If it has not yet been formally communicated to the youth and women looking to participate in Nigerian politics, it is an established fact that none of the political caucuses in the nation will be ready to dole out quota seats to these underrepresented sections in politics.
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Already, the drama over the duplicity of the actual age of one of the most illustrious contenders for the 2023 presidential slot, Asiwaju Bola Tinubu, is causing a dent in the purported youthfulness of the National Leader of the All Progressives Congress (APC). While the recently publicised age of Tinubu as of his birthday on March 29 remains 69 years old, indications have allegedly emerged that he may have been born in the year 1942.
Will there ever be room created for youths and women in power?
If Tinubu’s youthfulness is a truth to behold, evidence of his frailty and dementia, which seems to correlate with the blunder he committed at his colloquium on March 29 that the Federal government should absorb all the 50 million jobless youths into the army while feeding them cassava and corn, would not have happened in the first place.
Besides, youthfulness and womanhood could actually begin to climb on the scale of how fiercely they’re being sought with the way it remains a mere talking point at every election cycle. Yet, fewer and fewer persons from these major clusters climb up the political ladder.
Meanwhile, amidst all of this drama and competition, some strategists have gotten back to the drawing board to draft out models for more inclusive governance in Nigeria.
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As part of the strategies being considered for the inculcation of women and youth in politics even before 2023 races are near, the youth wing of the People’s Democratic Party (PDP) and the former Senate President Bukola Saraki-led PDP National Reconciliation and Strategy Committee (NRSC) has proposed that youths under the age of 35 years who are seeking elective positions should be exempted from the payment of nomination fees. The PDP youth wing also proposed a 35% affirmative action for women.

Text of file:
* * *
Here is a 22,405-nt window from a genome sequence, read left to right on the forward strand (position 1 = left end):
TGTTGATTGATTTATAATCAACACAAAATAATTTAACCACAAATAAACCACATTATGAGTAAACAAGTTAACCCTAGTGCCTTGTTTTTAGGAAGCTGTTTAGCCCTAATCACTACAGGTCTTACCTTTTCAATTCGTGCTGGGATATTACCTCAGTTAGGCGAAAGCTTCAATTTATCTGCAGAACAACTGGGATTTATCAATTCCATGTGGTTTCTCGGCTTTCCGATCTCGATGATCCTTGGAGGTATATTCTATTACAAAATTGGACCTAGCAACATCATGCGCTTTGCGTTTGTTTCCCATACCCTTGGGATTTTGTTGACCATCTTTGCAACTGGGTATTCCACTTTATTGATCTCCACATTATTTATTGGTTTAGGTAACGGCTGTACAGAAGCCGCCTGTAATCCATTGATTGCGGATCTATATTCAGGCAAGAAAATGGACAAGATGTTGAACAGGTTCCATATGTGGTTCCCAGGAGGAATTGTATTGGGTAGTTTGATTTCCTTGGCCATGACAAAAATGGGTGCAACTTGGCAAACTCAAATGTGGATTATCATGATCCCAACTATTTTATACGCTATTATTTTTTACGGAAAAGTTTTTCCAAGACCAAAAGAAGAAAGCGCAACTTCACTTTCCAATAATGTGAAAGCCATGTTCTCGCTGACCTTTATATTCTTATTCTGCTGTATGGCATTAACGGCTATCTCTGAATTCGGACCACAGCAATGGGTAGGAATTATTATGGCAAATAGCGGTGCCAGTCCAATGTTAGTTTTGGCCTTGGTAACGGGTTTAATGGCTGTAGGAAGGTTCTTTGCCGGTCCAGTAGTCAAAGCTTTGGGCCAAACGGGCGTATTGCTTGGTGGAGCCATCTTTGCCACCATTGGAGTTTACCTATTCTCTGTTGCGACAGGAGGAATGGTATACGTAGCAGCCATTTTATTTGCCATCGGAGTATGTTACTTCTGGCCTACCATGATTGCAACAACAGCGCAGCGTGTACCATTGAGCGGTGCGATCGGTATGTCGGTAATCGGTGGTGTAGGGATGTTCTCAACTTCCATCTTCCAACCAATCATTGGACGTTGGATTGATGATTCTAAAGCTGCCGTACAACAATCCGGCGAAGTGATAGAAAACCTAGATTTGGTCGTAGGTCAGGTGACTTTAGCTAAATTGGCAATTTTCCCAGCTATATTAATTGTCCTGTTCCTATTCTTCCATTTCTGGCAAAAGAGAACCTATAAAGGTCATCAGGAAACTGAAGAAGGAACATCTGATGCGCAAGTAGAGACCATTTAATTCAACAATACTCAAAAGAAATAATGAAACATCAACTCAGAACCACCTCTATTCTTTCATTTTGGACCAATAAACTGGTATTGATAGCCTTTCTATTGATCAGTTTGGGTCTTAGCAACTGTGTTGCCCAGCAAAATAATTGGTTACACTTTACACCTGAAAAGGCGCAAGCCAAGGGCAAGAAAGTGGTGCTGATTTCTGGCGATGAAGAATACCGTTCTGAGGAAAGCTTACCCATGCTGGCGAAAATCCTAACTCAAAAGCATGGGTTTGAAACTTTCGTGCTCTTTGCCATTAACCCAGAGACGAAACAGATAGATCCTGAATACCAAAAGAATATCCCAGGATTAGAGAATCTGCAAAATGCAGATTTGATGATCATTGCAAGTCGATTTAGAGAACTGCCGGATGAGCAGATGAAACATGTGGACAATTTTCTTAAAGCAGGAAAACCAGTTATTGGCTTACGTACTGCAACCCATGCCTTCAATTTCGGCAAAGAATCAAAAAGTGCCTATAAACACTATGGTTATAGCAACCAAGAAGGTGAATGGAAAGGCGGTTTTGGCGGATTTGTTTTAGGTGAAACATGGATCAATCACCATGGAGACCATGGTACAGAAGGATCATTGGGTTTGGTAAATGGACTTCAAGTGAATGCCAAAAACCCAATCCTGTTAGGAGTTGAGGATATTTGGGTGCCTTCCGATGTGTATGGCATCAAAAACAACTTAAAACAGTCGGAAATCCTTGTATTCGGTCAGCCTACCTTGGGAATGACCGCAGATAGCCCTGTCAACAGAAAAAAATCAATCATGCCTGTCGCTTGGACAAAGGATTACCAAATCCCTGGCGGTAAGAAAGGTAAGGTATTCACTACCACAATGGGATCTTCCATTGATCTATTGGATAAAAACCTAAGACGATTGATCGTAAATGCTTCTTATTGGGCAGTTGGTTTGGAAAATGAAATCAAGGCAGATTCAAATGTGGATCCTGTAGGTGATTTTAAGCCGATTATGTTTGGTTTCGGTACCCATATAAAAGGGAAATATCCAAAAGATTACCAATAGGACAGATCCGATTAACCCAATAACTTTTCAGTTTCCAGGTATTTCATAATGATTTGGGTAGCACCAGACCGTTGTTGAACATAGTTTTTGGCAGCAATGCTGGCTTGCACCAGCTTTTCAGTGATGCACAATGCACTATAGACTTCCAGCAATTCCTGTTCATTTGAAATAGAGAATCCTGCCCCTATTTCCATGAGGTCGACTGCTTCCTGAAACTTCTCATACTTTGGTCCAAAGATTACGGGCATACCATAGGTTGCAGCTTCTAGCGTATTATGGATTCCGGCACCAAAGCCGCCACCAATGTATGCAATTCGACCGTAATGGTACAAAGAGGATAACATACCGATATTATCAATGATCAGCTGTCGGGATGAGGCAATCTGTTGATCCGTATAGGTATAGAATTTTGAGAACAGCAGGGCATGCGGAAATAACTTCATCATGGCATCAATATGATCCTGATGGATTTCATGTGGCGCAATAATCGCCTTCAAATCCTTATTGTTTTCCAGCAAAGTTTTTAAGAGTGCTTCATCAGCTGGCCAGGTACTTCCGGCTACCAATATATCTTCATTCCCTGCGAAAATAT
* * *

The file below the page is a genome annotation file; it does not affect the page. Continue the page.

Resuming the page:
In the name of forming useful political alliances, the very few strategies considered have largely failed. In the 2019 general elections, the famous ‘3rd Force’ was formed with the mindset that a large youthful population and women would flock into the parties springing out of the alliance. The result was largely a failure as the party had to struggle with the internal crisis even before it achieved its aim.
Sceptics have had their field day with haphazard political alliances such as the 3rd Force. It has been said that any political structure formed outside of the two major political parties in Nigeria would largely fail. Even after the momentum that the youths and women sustained with the far-reaching #EndSARS movement, the useful structure has not been successfully absorbed into any political drive. A more feasible approach for integrating social justice movements into political parties in Nigeria is urgently needed.
This is why a more workable inclusive strategy would be that youth and women need to go back into the structure already created by the old guard of political bigwigs and try to wrestle control of it from their firm grip. This is what the PDP youth caucus is trying to do. The APC youth should emulate the same.
This is the only workable way.
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